# Finding the angle of a complex fraction

If I have a complex fraction, say $$z=\frac{a+bi}{c+di}$$, how can I find the phase angle of this? Could I just calculate it using $$\arctan(\frac{b}{a})-\arctan(\frac{d}{c})?$$

For example, my textbook says that for the fraction $$z=\frac{j\omega}{1+j\omega},$$ the phase angle should be $$\arctan(\frac{1}{\omega}).$$ I'm not really understanding what method/identities they're using to arrive at this answer.Is there a standard way to find the phase angle of a complex fraction?

• If $z=\frac{z_1}{z_2}$ then $arg(z)=arg(z_1)-arg(z_2)$. It is known. Oct 19, 2015 at 16:25

If $z = a+bj$ where $a$ and $b$ are real, then you can determine the phase angle as $\arctan\left(\frac{b}{a}\right)$ (as long as you are careful about the signs and quadrants), since $a+bj$ represents a point in the complex plane, and the phase angle is the angle this vector makes with the $x$-axis. So for the example from your textbook, \begin{align*} \frac{j\omega}{1+j\omega} = \frac{j\omega(1-j\omega)}{(1+j\omega)(1-j\omega)} = \frac{\omega^2 + j\omega}{1+\omega^2}. \end{align*} Then the phase angle is $\arctan\left(\frac{\omega}{\omega^2}\right) = \arctan\left(\frac{1}{\omega}\right)$, as the book says.

If you take the fraction you are given, $\frac{a+bi}{c+di}$ and rationalize the denominator, you should be able to write the phase angle as an arctangent just as above.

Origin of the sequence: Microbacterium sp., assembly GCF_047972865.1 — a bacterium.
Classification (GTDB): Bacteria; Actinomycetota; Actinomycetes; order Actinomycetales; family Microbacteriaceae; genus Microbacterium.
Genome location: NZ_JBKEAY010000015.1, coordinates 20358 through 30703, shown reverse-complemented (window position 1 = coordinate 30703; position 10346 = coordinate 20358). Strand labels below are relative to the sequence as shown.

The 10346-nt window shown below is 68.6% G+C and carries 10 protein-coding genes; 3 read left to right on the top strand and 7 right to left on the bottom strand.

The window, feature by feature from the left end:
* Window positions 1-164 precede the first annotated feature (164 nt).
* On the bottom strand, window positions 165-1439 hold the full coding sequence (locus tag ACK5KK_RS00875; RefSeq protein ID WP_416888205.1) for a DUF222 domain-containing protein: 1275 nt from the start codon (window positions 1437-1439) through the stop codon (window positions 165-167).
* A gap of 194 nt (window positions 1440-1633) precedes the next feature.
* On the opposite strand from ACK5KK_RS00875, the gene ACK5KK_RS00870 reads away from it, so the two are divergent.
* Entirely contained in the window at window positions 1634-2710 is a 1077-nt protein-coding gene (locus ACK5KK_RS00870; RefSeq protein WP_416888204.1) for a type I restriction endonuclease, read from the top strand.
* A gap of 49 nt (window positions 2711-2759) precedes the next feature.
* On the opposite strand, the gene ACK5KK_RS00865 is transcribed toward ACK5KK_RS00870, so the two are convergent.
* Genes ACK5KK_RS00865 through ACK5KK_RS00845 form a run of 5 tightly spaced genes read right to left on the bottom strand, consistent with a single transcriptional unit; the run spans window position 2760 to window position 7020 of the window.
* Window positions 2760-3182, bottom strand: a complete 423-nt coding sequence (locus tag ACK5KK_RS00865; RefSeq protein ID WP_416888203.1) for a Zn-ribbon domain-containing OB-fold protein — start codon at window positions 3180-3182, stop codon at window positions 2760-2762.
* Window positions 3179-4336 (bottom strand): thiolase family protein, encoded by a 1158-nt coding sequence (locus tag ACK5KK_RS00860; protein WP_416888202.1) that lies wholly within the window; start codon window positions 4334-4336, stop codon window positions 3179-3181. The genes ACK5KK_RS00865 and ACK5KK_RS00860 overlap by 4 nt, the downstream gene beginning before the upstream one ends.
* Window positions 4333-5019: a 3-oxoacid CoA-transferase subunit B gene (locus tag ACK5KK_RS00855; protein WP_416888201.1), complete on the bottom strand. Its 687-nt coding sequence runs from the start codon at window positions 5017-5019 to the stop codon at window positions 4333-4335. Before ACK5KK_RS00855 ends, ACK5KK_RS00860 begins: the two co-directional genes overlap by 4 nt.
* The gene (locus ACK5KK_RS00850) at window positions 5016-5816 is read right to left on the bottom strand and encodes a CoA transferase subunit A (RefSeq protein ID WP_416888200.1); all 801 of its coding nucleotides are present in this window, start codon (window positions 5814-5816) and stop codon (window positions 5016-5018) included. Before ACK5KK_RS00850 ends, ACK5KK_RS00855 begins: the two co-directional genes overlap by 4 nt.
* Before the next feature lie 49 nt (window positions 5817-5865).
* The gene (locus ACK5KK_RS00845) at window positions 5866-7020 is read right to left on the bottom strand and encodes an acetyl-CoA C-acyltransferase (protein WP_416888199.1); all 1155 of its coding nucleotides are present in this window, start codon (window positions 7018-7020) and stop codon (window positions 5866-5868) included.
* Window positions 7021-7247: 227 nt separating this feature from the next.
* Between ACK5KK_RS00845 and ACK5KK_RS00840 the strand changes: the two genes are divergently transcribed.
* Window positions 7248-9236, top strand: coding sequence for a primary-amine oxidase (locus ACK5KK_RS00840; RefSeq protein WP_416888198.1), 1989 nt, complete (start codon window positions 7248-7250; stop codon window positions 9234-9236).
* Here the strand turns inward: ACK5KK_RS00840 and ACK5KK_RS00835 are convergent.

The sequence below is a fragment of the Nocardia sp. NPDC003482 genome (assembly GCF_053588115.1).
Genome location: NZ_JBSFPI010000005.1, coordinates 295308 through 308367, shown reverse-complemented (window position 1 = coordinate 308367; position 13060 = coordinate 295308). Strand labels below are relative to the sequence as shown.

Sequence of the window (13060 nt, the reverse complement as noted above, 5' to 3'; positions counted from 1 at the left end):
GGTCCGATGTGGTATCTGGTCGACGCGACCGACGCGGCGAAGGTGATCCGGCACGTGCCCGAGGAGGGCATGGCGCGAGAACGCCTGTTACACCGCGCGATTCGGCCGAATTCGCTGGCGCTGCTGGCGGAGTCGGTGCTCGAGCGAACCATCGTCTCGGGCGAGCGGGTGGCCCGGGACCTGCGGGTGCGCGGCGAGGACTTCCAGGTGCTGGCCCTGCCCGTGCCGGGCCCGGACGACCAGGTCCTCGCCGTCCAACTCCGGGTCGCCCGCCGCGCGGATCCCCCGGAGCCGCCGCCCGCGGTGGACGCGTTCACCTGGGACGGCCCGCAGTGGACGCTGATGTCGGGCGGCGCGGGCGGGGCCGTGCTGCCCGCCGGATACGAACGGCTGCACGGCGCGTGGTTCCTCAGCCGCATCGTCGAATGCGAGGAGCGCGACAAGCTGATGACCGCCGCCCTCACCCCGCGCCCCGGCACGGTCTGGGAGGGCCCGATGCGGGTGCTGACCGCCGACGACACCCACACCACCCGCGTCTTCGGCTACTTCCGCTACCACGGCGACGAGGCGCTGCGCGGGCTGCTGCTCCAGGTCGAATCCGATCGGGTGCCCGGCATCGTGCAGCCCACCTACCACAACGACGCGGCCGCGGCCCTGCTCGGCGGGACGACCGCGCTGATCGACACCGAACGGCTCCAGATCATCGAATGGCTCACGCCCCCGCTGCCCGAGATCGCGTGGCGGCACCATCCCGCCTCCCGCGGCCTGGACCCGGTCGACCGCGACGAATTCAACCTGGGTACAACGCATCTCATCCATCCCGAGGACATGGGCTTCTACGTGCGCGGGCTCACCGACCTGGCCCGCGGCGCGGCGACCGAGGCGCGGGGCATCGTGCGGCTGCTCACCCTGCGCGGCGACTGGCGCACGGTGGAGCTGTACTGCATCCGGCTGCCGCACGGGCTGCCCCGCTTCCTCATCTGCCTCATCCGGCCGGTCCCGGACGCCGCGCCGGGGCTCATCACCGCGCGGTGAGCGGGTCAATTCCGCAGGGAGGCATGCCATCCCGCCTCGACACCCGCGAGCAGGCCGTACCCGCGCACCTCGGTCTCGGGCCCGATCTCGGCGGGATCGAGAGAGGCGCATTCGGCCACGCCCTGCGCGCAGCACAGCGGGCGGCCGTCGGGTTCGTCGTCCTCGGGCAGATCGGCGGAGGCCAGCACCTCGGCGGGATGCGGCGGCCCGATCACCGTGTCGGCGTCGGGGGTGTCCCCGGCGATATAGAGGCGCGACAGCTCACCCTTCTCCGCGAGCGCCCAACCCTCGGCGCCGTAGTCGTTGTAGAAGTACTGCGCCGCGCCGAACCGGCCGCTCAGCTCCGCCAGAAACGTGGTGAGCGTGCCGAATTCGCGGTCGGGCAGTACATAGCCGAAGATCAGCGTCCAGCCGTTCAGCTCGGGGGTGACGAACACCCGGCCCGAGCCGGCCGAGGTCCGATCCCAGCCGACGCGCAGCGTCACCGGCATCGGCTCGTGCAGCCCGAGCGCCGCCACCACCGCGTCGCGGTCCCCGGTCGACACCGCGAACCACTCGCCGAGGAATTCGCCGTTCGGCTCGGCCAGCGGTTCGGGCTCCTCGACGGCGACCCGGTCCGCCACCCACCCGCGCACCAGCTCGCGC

• Thank you very much! This is the answer I was looking for. The book didn't go into much depth into how to find the phase angle for fractions, so I had to try to understand what they were saying. Oct 19, 2015 at 16:38

The argument of the complex number $\frac{a+bi}{c+di}$ is just the difference between the arguments of $a+bi$ and $c+di$.

So you really just need to know how to compute the argument of any complex number $a+bi$ (and then you simply compute a difference of two arguments).

• If $a > 0$, this is indeed $\arctan \left(\frac{b}{a}\right)$.
• If $a < 0$, this is $\arctan \left(\frac{b}{a}\right) \pm\pi$ depending on the sign of $b$ (I suggest you draw it to see).
• If $a = 0$, this is $\pm \frac{\pi}{2}$ depending depending on the sign of $b$.

If I have a complex fraction, say $$z=\frac{a+bi}{c+di}$$, how can I find the phase angle of this? Could I just calculate it using $$\arctan(\frac{b}{a})-\arctan(\frac{d}{c})?$$

Yes, you can. In fact, I can show you that find phasor angle of the rationalized $$z$$ is the same as the phasor angle of the numerator minus that of the denominator.

First the rationalization approach:

$$\angle \frac{a+bi}{c+di} = \angle \frac{(a+bi)(c-di)}{(c+di)(c-di)} = \angle\frac{(ac+bd)+(bc-ad)i}{c^2+d^2} = arctan(\frac{bc-ad}{ac+bd})$$

Now calculate the numerator and denominator separately and use Sum of Arctangents: $$\arctan a + \arctan b = \arctan \dfrac {a + b} {1 - a b}$$

$$\angle(a+bi)-\angle(c+di) = arctan(\frac{b}{a})-arctan(\frac{d}{c}) = arctan(\frac{\frac{b}{a}-\frac{d}{c}}{1+\frac{bd}{ac}})=arctan(\frac{bc-ad}{ac+bd})$$